HL Deb 26 March 1987 vol 486 cc289-91

3.15 p.m.

Lord Ennals

My Lords, I beg leave to ask the Question standing in my name on the Order Paper.

The Question was as follows:

To ask Her Majesty's Government how they justify the abolition of the Health Education Council and the Joint Advisory Committee on Nutrition Education (JACNE).

The Parliamentary Under-Secretary of State, Department of Health and Social Security (Baroness Trumpington)

My Lords, the situation is that the Health Education Council is being reconstituted as a special health authority. We have felt for some time that health promotion ought to be an integral part of the National Health Service, and that the main agency for health education in this country should be a body within the service with a clear statutory basis. The change recognises that. The Joint Advisory Committee on Nutrition Education, like all the other advisory committees and groups that the Health Education Council set up, will automatically cease to exist when the council comes to an end on 31st March.

Lord Ennals

My Lords, I am grateful to the Minister for that reply. Is she aware that almost 20 years ago I was involved in the appointment of the noble Baroness, Lady Birk, as the first chairman of the independent Health Education Council, which was free to comment on government policy concerning health education? Can the Minister say why this independence is now being destroyed and the Health Education Council replaced by a body which is "directly accountable to the Secretary of State"? Why did the Government intervene—if they did intervene—on Thursday to stop the publication of a major report by Sir Douglas Black, who is one of our most distinguished physicians? Does the noble Baroness agree that this interference is quite intolerable?

Baroness Trumpington

My Lords, perhaps I may first answer the second part of the noble Lord's question. The Government did not stop publication. If your Lordships are agreeable, I do not wish to go into that because I understand that there is a Question on the subject from the noble Lord, Lord Stallard, tabled for next Monday. With regard to the first part of the question, your Lordships will be aware that the problem of AIDS has given a new dimension to the role of health education. My right honourable friend feels that the time is right to recognise that change by establishing a central body on a statutory basis as an integral part of the NHS. Perhaps it would not be very gallant of me if I did not pay tribute to the work that has been done in the past by the noble Baroness, Lady Birk.

Lord Kilmarnock

My Lords, does the Minister agree that the justification sought by the noble Lord, Lord Ennals, is to give the new authority more money and special responsibility for AIDS prevention and education? While we on these Benches support that aim, can we have an assurance from the noble Baroness that this will not inhibit its independence and ability to make recommendations in other spheres, as has been the case heretofore?

Baroness Trumpington

My Lords, the role of the HEC has always been essentially to assist Ministers in promoting health education in line with government policies and priorities. One of the ways in which it does that is by offering its advice and views on government policies that bear on health. We do not see the reconstitution of the council as making a fundamental difference to those relationships.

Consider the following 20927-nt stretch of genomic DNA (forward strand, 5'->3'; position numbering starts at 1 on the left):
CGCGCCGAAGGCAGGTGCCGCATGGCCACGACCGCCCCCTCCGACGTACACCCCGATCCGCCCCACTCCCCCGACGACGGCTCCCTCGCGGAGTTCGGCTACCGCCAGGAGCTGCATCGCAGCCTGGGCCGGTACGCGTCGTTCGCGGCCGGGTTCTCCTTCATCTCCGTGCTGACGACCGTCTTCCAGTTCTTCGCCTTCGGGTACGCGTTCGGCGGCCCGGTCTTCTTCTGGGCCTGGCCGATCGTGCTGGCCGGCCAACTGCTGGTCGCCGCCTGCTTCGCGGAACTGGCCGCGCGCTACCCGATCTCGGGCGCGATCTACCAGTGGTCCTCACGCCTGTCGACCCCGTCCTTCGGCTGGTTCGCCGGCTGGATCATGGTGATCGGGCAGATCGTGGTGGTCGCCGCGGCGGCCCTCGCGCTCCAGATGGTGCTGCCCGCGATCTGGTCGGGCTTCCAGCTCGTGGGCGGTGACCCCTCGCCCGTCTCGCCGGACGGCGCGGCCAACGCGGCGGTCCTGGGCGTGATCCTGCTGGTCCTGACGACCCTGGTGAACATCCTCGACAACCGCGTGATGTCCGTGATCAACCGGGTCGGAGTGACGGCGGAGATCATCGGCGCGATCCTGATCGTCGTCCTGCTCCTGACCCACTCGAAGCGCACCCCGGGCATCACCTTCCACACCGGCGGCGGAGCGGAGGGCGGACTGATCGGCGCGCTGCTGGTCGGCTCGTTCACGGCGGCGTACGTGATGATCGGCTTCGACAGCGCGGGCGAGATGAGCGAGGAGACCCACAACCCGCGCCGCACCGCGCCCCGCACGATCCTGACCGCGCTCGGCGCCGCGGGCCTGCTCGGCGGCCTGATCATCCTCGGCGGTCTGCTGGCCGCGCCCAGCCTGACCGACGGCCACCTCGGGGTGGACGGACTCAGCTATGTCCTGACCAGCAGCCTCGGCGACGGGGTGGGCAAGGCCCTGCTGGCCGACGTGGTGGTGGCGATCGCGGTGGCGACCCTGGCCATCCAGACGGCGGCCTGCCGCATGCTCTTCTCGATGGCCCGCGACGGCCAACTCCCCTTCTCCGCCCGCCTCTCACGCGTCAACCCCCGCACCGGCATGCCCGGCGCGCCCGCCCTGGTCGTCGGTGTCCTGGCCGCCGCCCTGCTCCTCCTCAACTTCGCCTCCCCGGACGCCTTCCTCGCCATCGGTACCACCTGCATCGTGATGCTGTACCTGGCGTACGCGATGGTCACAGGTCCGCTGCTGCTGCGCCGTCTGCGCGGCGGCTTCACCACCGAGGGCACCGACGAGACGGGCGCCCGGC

Lord Orr-Ewing

My Lords, can my noble friend say whether it is unusual for a public body of that kind to draw up a report and then call a press conference before it has even been considered or read by members of the council? Is that not rather unique?

Baroness Trumpington

My Lords, my noble friend's question falls, alas, rather wide of the Question on the Order Paper. He will have an opportunity to put it again when the Question tabled by the noble Lord, Lord Stallard, is debated on Monday.

Baroness Birk

My Lords, perhaps I may first thank the Minister for her kind remarks. Is she aware that, although I was appointed by a Labour Secretary of State, my term as chairman was extended by a Conservative Secretary of State and that both of them recognised the great advantage of being advised by an independent body, even if sometimes it was uncomfortable for them? Such a body can run campaigns of considerable impact, such as the "Pregnant Man" poster of 18 years ago, which understandably a government department would not be able to do. The same applies to the AIDS campaigns today. Can the Minister tell me whether the new authority will have the freedom to commission and publish research on controversial subjects irrespective of whether they are, in Sir Brian Bailey's words, "political dynamite"? Will it also be able to initiate controversial publicity campaigns without feeling a heavy departmental hand on its shoulder?

Baroness Trumpington

My Lords, the new authority will be expected to provide advice to my right honourable friend on matters that are within its remit for health education, and doubtless that advice will sometimes be critical. The chairman of the new body will be actively participating in regular meetings that regional chairmen have with Ministers and will be in a position to influence the formulation of health services policies.

Lord Ennals

My Lords, I am reassured by something that I understood the Minister to have said, but did she actually mean that the new authority will be independent and able to speak its mind regardless of the views of the Secretary of State? Is my understanding correct that the term "directly accountable to the Secretary of State" gives it the freedom to have a mind and a voice of its own?

Baroness Trumpington

My Lords, I can only repeat what I have just said, which is that the new authority will be expected to provide advice to my right honourable friend on matters within its remit.